In those twenty-five minutes I saw the spark of something. During that phone call I remembered that I could do other things in addition to being a mom. I saw that I would do other things in addition to being a mom.

Later that night, Paul and I went to dinner and we talked while the baby slept soundly in the carseat next to us. We talked about what sort of pizzas we could make next, and ways we could fix up the backyard. We made a list of restaurants in the area we were excited to try. Suddenly, I could picture a future that didn't just involve getting a baby to sleep. I could see something besides breastfeeding filling my days.

It took 27 days for me to see more light than dark. I still cried after that. I still had tough days after that. But overall, the mood was shifted. I was getting through it. We were all getting through it. I could imagine thriving again instead of just surviving. Each day and night since has gotten a bit easier as what we have really needed is time.

Motherhood knocked me over. It took me by surprise. I felt a much deeper, fiercer love than I have ever known. But in turning over so much love, I felt myself get a little hollow. Prior to Ellerie, I may have thought that I worked for the money, or that I baked bread and decorated my house for the blog. I may have thought that I ran to burn calories, or that I made pancakes for something to eat.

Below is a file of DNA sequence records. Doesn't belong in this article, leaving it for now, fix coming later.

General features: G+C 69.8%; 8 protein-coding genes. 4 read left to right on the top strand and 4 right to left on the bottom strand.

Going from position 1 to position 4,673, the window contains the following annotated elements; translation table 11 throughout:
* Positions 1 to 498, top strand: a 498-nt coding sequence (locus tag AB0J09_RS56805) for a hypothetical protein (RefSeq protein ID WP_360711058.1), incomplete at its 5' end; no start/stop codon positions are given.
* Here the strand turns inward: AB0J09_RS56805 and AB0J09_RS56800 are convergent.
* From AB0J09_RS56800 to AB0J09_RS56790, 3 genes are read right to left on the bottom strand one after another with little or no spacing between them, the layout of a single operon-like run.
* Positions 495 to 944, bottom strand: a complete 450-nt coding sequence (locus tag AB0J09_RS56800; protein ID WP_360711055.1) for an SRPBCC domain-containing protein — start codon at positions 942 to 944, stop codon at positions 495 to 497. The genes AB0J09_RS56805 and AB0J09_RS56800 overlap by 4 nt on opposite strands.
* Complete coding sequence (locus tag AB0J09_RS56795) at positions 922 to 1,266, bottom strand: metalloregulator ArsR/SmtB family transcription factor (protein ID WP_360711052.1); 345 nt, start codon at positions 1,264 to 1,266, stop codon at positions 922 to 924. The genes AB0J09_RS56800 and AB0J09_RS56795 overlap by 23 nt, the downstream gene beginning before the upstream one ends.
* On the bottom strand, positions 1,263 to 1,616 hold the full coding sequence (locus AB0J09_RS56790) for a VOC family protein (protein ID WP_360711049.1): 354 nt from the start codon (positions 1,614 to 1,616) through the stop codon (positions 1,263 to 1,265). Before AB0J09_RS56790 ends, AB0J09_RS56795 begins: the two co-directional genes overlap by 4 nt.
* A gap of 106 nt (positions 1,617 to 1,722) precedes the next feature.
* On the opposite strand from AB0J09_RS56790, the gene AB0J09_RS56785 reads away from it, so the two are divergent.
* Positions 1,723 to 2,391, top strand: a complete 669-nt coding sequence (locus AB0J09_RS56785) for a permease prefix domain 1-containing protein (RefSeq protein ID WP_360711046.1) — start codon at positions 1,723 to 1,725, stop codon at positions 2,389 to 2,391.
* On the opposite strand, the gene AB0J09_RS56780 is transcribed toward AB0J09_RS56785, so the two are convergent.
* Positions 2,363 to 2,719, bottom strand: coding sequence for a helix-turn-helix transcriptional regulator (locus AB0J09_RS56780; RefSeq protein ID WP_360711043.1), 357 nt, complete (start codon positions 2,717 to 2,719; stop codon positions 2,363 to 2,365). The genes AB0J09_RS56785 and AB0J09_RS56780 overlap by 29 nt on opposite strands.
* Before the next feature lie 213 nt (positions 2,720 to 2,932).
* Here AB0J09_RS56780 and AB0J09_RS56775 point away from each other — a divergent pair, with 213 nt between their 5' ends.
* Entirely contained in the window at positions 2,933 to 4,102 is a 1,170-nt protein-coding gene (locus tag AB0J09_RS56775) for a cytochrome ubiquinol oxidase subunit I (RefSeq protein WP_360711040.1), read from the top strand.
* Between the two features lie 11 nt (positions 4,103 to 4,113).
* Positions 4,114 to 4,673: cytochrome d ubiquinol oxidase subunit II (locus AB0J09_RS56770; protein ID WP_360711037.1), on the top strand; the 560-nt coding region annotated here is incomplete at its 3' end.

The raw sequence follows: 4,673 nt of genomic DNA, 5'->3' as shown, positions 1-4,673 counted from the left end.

But when every second of my time those early weeks was devoted to the baby, I learned that I do all of those things because I love them too. I have found my passions in making stuff and writing and even in running. I need them to not just make me feel like me, but to keep me whole. And I need to be whole for this little one. I need to be whole for Paul. I am a happier mama, wife and human when I am.

As anticipated, my schedule is different now. My days run at a completely different pace and sometimes this drives me crazy. But I get it. It's taking time but I have begun to grasp that I can be a good mama and be a good me. I love being a mama and I love being me. I respect that it's a juggling act and I see the value of the juggle. I understand that I have to continue to work for both.

On Sunday, we made pancakes. I mixed the batter and Paul made coffee. For the first time ever, we enjoyed breakfast as a family of three at the table. Ellerie grinned at us from her bunny chair, delighted as always to be a part of the group. I grinned back, feeling so grateful for her and for the passing of time. My heart was so very full. 

And the pancakes were amazing. Well worth the twelve week wait.

Written by Elise Blaha Cripe | originally posted here.

Editor's note: During the month of July, we'll be featuring a mix of original and previously published content from our team of writers, which allows them to showcase some of their most cherished writing to a new audience. We hope this helps you get to know our writers better, as they share favorite parts of their motherhood story thus far.